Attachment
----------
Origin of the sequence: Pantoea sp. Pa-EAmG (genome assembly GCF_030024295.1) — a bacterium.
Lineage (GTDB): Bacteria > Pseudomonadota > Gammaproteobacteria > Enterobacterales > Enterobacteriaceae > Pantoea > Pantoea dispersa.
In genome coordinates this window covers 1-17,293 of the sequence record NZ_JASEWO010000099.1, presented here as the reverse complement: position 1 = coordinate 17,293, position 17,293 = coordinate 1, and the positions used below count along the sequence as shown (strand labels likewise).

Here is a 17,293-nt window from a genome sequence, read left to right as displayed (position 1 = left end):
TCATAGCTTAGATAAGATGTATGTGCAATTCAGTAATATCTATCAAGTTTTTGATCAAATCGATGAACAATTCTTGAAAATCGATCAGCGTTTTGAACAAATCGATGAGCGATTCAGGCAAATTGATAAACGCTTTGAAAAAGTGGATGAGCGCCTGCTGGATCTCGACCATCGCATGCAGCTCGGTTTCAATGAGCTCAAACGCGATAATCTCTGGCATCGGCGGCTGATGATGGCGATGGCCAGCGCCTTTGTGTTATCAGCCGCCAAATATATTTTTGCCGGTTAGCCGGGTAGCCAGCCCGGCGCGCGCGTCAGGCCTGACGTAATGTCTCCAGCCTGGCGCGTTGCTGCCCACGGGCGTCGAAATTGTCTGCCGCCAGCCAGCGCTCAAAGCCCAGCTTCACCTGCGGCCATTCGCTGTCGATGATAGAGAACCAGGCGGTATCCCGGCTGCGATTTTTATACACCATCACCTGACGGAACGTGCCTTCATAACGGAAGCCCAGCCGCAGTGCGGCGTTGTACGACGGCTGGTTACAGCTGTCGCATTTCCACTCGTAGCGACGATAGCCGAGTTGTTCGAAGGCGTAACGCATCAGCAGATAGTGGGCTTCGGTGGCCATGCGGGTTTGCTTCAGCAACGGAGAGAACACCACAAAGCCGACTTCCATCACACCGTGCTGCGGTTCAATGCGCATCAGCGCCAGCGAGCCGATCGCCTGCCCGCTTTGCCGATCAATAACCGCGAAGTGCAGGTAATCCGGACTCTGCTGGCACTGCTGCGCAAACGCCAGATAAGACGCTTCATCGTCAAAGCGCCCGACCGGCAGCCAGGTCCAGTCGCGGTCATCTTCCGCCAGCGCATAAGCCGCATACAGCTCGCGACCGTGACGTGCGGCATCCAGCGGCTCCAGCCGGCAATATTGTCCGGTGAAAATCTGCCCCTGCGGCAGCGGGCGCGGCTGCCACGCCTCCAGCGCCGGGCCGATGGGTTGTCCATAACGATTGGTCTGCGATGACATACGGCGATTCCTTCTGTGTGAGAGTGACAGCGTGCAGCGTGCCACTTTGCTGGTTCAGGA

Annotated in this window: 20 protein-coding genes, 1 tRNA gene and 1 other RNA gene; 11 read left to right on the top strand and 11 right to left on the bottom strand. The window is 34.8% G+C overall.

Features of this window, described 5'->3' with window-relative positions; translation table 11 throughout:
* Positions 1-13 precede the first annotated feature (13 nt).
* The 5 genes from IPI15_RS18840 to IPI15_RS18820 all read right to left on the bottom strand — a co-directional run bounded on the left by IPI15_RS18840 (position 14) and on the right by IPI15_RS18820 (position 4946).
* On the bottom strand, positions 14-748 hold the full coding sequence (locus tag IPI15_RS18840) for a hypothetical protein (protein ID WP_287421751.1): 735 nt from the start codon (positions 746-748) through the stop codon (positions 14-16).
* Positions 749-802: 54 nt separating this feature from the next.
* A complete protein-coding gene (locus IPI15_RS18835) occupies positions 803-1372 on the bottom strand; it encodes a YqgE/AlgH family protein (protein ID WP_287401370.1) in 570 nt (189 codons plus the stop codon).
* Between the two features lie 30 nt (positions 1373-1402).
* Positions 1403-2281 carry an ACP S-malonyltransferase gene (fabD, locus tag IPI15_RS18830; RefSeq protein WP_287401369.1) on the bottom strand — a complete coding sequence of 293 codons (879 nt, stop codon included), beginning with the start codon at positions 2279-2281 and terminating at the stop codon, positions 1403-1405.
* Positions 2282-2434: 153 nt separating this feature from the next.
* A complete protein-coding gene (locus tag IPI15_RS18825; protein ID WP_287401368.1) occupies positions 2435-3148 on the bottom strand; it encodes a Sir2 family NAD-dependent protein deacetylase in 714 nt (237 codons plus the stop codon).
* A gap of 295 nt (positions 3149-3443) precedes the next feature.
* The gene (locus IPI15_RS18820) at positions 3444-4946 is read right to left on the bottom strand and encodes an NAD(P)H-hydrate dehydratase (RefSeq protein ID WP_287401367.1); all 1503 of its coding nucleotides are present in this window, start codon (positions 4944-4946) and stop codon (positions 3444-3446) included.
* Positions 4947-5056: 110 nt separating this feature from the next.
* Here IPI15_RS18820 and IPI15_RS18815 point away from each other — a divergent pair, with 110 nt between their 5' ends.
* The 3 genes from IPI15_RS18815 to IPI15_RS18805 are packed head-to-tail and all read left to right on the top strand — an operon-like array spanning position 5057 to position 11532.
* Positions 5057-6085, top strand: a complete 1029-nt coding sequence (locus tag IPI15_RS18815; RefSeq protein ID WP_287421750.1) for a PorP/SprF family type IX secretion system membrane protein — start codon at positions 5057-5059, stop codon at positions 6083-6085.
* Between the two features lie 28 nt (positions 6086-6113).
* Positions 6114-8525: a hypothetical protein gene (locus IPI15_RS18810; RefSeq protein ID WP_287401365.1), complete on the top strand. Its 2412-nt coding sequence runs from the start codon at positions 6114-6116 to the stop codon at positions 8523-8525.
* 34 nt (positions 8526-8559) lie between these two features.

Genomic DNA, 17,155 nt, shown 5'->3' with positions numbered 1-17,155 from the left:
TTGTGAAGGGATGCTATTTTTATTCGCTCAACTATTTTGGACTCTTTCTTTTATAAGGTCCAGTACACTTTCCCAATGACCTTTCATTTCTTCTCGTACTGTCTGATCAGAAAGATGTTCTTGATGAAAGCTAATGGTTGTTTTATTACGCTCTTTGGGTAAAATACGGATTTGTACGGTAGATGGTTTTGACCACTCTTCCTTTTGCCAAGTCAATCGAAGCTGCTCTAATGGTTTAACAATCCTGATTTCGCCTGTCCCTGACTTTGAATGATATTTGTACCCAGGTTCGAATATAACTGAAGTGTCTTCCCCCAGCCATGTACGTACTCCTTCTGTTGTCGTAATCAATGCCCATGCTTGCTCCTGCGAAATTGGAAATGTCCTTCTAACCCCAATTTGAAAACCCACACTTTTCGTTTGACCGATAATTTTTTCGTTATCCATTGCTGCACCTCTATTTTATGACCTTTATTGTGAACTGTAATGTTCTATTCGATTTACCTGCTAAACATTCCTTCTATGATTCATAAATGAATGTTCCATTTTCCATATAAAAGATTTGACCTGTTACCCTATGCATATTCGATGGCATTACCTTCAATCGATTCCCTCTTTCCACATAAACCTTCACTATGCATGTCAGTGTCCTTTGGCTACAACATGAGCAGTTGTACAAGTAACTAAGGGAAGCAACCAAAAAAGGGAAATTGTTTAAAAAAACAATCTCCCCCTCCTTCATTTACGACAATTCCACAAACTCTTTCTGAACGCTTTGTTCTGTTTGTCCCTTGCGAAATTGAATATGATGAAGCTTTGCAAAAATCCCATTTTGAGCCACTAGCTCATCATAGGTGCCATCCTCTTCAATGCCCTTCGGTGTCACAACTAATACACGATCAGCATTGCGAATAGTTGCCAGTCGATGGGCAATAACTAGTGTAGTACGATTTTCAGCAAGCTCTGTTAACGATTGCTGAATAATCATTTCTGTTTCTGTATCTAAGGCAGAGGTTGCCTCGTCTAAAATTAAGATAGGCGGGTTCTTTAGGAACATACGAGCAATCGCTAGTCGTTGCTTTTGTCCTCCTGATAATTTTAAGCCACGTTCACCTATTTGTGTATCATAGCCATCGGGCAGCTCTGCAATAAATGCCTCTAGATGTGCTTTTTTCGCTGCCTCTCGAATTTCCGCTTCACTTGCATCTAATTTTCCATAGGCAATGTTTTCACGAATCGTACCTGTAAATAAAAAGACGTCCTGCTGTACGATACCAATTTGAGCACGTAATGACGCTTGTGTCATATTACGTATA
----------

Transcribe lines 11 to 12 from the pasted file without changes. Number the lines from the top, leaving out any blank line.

* Positions 749-802: 54 nt separating this feature from the next.
* A complete protein-coding gene (locus IPI15_RS18835) occupies positions 803-1372 on the bottom strand; it encodes a YqgE/AlgH family protein (protein ID WP_287401370.1) in 570 nt (189 codons plus the stop codon).